The Wandering Jew — Volume 06 eBook

This eBook from the Gutenberg Project consists of approximately 174 pages of information about The Wandering Jew — Volume 06.

More and more surprised, Mother Bunch was about to answer Rodin, when the door opened, and M. de Gernande entered.  The countenance of the magistrate was grave and sad.

“Marshal Simon’s daughters!” cried Mdlle. de Cardoville.

“Unfortunately, they are not with me,” answered the judge.

“Then, where are they, sir?  What have they done with them?  The day before yesterday, they were in the convent!” cried Dagobert, overwhelmed by this complete destruction of his hopes.

Hardly had the soldier pronounced these words, when, profiting by the impulse which gathered all the actors in this scene about the magistrate, Rodin withdrew discreetly towards the door, and disappeared without any one perceiving his absence.  Whilst the soldier, thus suddenly thrown back to the depths of his despair, looked at M. de Gernande, waiting with anxiety for the answer, Adrienne said to the magistrate:  “But, sir, when you applied at the convent, what explanation did the superior give on the subject of these young girls?”

“The lady superior refused to give any explanation, madame. `You pretend,’ said she, `that the young persons of whom you speak are detained here against their will.  Since the law gives you the right of entering this house, make your search.’ `But, madame, please to answer me positively,’ said I to the superior; `do you declare, that you know nothing of the young girls, whom I have come to claim?’ `I have nothing to say on this subject, sir.  You assert, that you are authorized to make a search:  make it.’  Not being able to get any other explanation,” continued the magistrate, “I searched all parts of the convent, and had every door opened—­but, unfortunately, I could find no trace of these young ladies.”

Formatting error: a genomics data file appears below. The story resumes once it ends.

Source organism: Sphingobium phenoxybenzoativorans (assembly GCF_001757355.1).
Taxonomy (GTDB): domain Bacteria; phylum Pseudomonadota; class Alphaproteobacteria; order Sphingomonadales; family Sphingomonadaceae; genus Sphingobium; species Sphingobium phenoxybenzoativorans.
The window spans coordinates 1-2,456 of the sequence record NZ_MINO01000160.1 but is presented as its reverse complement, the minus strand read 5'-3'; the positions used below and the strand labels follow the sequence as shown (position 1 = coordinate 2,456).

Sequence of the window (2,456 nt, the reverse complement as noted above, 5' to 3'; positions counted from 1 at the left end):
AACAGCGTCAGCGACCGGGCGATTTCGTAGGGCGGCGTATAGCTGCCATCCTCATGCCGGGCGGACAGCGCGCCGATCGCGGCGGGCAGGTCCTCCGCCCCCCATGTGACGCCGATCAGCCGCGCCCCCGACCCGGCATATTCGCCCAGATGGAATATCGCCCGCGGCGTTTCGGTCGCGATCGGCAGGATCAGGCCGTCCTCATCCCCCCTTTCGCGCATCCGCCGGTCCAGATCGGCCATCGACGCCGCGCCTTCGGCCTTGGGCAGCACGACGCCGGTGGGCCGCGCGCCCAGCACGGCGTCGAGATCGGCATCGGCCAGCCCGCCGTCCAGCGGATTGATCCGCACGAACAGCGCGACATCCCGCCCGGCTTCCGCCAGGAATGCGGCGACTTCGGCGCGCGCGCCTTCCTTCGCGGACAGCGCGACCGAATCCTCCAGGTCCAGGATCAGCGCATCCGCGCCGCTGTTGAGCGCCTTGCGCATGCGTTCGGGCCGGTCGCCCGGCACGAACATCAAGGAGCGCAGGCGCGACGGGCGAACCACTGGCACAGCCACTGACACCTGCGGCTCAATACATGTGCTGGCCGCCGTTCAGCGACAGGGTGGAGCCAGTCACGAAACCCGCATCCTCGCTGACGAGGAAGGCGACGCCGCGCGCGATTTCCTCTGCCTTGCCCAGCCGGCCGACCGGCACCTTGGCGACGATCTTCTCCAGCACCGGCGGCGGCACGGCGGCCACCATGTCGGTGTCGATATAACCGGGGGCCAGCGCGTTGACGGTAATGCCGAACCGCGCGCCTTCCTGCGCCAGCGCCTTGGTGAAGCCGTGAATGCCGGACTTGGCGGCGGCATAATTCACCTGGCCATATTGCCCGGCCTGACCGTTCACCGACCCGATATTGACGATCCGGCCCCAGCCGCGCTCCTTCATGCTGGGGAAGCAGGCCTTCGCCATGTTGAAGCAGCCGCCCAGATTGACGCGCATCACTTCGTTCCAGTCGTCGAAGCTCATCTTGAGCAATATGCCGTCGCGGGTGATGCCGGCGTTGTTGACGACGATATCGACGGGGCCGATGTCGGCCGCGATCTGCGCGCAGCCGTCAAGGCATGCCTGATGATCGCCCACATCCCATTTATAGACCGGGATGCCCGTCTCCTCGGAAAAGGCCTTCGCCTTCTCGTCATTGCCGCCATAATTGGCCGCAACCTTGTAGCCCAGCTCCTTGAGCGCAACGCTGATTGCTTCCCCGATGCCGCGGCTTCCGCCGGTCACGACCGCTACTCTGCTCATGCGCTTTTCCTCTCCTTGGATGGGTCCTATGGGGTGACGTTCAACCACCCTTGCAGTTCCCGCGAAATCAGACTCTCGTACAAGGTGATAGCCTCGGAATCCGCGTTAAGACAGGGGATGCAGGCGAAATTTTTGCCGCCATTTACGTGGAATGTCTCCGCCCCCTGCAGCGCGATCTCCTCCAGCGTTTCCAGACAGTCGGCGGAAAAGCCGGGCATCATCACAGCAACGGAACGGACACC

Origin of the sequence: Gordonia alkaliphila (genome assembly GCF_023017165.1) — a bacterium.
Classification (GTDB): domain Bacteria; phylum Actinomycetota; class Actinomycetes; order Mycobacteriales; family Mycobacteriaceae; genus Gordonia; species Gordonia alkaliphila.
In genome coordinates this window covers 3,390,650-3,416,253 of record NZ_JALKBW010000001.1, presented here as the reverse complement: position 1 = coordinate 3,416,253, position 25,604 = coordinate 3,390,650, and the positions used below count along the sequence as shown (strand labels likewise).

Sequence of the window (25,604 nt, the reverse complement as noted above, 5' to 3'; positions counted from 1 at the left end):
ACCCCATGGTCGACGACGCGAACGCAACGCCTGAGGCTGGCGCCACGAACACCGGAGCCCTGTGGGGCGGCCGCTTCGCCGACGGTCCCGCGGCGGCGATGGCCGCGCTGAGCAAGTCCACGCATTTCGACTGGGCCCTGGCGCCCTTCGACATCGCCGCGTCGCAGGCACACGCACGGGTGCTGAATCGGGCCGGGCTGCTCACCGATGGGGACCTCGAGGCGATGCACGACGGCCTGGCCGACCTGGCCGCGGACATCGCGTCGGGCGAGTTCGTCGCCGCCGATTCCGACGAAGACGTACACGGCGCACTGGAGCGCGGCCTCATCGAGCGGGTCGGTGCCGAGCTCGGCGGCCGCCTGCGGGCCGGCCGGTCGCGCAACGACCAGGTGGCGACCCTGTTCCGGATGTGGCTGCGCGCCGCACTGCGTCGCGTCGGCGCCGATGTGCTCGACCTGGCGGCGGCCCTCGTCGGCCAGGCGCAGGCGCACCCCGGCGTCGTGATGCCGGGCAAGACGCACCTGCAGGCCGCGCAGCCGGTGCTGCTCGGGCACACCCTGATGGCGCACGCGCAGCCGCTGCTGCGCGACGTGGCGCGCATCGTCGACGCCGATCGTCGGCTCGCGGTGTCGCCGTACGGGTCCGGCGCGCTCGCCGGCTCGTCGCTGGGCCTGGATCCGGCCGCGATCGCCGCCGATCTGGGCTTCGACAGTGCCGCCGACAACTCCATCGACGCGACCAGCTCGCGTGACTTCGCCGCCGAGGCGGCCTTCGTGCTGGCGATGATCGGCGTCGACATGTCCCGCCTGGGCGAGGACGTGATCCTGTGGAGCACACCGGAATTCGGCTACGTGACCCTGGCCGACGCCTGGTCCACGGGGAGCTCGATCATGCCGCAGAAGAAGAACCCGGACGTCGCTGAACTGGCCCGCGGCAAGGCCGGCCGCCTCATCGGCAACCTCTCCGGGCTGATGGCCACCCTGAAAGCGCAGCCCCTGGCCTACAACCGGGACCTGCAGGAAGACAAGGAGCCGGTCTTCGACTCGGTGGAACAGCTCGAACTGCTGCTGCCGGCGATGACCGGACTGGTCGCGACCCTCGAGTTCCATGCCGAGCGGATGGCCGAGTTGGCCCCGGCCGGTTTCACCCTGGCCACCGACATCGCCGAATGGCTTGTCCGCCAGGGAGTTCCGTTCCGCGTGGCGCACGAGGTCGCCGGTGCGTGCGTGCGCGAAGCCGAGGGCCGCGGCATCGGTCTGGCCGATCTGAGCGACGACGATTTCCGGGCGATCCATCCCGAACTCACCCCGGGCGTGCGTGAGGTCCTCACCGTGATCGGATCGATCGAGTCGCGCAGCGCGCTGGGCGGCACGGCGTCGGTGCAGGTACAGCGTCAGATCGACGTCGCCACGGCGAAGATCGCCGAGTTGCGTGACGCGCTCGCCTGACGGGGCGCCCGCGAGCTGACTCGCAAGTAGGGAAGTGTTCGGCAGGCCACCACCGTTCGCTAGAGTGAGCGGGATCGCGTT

“They must have sent them elsewhere,” cried Dagobert; “who knows?—­perhaps, ill.  They will kill them—­O God! they will kill them!” cried he, in a heart-rending tone.

“After such a refusal, what is to be done?  Pray, sir, give us your advice; you are our providence,” said Adrienne, turning to speak to Rodin, who she fancied was behind her.  “What is your—­”

Then, perceiving that the Jesuit had suddenly disappeared, she said to Mother Bunch, with uneasiness:  “Where is M. Rodin?”

“I do not know, madame,” answered the girl, looking round her; “he is no longer here.”

“It is strange,” said Adrienne, “to disappear so abruptly!”

“I told you he was a traitor!” cried Dagobert, stamping with rage; “they are all in a plot together.”

“No, no,” said Mdlle. de Cardoville; “do not think that.  But the absence is not the less to be regretted, for, under these difficult circumstances, he might have given us very useful information, thanks to the position he occupied at M. d’Aigrigny’s.”

“I confess, madame, that I rather reckoned upon it,” said M. de Gernande; “and I returned hither, not only to inform you of the fruitless result of my search, but also to seek from the upright and honorable roan, who so courageously unveiled these odious machinations, the aid of his counsels in this contingency.”

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The Wandering Jew — Volume 06 from Project Gutenberg. Public domain.
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